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Overview Plus Detail


From http://wildfire.usgs.gov

What:

Place an overview of the graphic next to a zoomed "detail view." As the user drags a viewport around the overview, show that part of the graphic in the detail view.

Use when:

You show a data set drawn as a large information graphic -- especially an image or a map. You want users to stay oriented with respect to the "big picture," but you also want them to zoom down into the fine details. Users will browser through the data, inspect small areas, or search for points of interest. High-level overviews are necessary for finding those points of interest, but users don't need to see all available detail for all data points at once -- zooming in on a small piece is sufficient for getting fine detail.

Why:

It's an age-old way of dealing with complexity: present a high-level view of what's going on, and let the user zoom from that view into the details as they need to, keeping both levels visible on the same page for quick iteration.

Edward Tufte uses the terms "micro and macro readings" to describe a similar concept for printed maps, diagrams, and other static information graphics. The user has the large structure in front of them at all times, while being able to peer into the small details at will: "the pace of visualization is condensed, slowed, and personalized." Similarly, users of Overview Plus Detail can page methodically through the content, jump around, compare, contrast, move quickly, or move slowly.

Finally, the overview can serve as a "You are here" sign. A user can tell at a glance where they are in the context of the whole data set by looking for the viewport on the overview.

How:

Show an overview of the data set at all times. It can be an inset panel, as in the example at the top of the pattern. It could also be a panel beside the detail view, or even another window, in the case of a multiwindow application like Photoshop (see the examples below).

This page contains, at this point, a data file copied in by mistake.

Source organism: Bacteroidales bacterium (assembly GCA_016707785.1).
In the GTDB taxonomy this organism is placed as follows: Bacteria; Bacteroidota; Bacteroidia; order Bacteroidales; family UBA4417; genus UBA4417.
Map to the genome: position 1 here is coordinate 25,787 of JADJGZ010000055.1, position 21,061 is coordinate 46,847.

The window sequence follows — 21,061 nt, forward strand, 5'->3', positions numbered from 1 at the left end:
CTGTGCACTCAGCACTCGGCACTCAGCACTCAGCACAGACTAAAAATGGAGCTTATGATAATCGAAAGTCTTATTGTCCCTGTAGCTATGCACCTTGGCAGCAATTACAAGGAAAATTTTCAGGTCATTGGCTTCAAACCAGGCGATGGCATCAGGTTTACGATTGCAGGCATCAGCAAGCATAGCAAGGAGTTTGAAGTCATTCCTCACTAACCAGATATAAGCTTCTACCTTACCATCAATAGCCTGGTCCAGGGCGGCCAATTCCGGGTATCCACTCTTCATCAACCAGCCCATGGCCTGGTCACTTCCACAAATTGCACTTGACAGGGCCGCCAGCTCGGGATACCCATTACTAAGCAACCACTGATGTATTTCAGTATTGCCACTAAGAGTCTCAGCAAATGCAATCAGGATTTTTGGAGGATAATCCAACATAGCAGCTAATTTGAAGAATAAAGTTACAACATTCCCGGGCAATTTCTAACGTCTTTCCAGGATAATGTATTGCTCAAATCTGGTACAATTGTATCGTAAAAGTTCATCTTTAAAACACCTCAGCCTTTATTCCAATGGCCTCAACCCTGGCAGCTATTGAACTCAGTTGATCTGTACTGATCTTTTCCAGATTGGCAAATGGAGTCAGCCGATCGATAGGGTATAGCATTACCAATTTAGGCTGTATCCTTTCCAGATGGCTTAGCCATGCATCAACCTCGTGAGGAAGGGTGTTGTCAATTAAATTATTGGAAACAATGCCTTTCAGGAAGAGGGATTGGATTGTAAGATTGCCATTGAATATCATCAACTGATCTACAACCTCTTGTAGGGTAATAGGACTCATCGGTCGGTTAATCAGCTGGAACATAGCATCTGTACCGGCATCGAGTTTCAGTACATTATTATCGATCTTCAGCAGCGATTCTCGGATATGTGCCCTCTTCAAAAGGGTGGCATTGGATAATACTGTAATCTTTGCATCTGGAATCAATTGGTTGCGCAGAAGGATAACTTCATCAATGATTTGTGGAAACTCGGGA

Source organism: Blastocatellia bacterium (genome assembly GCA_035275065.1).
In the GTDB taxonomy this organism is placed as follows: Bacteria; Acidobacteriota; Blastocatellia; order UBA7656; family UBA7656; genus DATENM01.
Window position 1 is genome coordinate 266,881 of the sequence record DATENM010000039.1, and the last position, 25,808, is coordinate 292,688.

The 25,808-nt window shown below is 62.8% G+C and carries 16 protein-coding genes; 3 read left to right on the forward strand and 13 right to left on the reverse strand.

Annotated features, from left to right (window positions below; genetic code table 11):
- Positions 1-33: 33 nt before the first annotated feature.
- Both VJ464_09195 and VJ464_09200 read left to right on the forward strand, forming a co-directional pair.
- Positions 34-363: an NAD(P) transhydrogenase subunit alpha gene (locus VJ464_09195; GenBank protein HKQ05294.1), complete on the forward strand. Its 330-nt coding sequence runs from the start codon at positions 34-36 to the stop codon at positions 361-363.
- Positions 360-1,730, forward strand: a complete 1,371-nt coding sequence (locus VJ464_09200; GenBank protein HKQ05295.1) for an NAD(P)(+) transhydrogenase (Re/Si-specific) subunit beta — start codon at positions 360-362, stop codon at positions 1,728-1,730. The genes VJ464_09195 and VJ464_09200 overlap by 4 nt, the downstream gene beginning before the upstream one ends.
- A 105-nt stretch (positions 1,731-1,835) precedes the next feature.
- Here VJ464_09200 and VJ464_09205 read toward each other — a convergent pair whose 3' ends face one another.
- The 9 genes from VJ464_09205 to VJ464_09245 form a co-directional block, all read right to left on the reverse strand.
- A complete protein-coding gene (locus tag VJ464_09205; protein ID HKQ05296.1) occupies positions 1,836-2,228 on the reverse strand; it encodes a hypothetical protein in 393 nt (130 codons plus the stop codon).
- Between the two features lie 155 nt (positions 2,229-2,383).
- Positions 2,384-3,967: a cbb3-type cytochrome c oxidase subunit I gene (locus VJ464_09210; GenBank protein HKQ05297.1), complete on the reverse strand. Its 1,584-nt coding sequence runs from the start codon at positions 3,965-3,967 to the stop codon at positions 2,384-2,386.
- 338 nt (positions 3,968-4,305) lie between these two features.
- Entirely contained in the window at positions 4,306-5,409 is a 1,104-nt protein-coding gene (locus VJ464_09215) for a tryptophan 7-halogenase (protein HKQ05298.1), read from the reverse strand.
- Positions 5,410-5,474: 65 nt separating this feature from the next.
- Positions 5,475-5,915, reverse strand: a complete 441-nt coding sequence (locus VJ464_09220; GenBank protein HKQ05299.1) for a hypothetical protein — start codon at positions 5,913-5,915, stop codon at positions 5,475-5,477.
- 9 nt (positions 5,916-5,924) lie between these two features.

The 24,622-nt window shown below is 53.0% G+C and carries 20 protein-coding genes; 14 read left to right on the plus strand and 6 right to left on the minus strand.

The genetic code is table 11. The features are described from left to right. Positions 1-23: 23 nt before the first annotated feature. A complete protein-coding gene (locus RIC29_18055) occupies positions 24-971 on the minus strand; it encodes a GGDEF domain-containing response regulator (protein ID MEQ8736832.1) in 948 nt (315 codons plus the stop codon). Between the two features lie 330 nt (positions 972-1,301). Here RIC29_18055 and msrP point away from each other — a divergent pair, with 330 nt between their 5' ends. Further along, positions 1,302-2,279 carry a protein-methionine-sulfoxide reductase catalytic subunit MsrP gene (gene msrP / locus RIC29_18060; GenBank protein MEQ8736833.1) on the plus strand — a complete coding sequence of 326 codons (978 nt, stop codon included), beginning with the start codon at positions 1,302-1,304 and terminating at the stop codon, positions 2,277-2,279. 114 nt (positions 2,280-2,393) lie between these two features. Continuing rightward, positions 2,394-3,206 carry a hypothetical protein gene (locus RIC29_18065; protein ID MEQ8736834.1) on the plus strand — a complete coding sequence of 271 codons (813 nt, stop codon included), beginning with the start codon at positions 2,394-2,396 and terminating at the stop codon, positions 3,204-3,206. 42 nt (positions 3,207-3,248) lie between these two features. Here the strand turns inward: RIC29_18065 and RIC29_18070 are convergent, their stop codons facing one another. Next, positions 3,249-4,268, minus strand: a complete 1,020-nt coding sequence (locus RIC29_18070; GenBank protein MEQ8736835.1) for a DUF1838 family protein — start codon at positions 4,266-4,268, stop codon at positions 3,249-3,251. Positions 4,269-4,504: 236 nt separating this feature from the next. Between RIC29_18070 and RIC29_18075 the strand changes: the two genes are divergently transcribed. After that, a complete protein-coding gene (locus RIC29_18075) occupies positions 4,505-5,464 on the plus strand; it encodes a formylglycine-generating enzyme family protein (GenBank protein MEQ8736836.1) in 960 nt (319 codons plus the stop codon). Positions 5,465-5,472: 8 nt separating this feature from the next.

On that overview, place a viewport. They're usually red boxes, by convention, but they don't have to be -- they just need to be visible at a glance, so consider the other colors used in the overview panel. If the graphic is typically dark, make it light; if the graphic is light, make it dark. Make the viewport draggable with the pointer, so users can grab it and slide it around the overview.

The detail view shows a magnified "projection" of what's inside the viewport. The two should be synchronized. If the viewport moves, the detail view changes accordingly; if the viewport is made smaller, the magnification should increase. Likewise, if the detail view has scrollbars or some other panning capability, the viewport should move along with it. The response of one to the other should be immediate, within a tenth of a second (the standard response time for direct manipulation).

Examples:


From Photoshop

Photoshop places the image canvas (the "detail view") on the left, and the overview on the right. The Navigator window shows a view of the whole image, with a red box showing the size and scroll position of the image's canvas window.


From the MATLAB Signal Browser

In the signal-processing example shown here, the overview panel is on the bottom of the window. The "You Are Here" aspect is particularly important for users who deal with long, complex signals.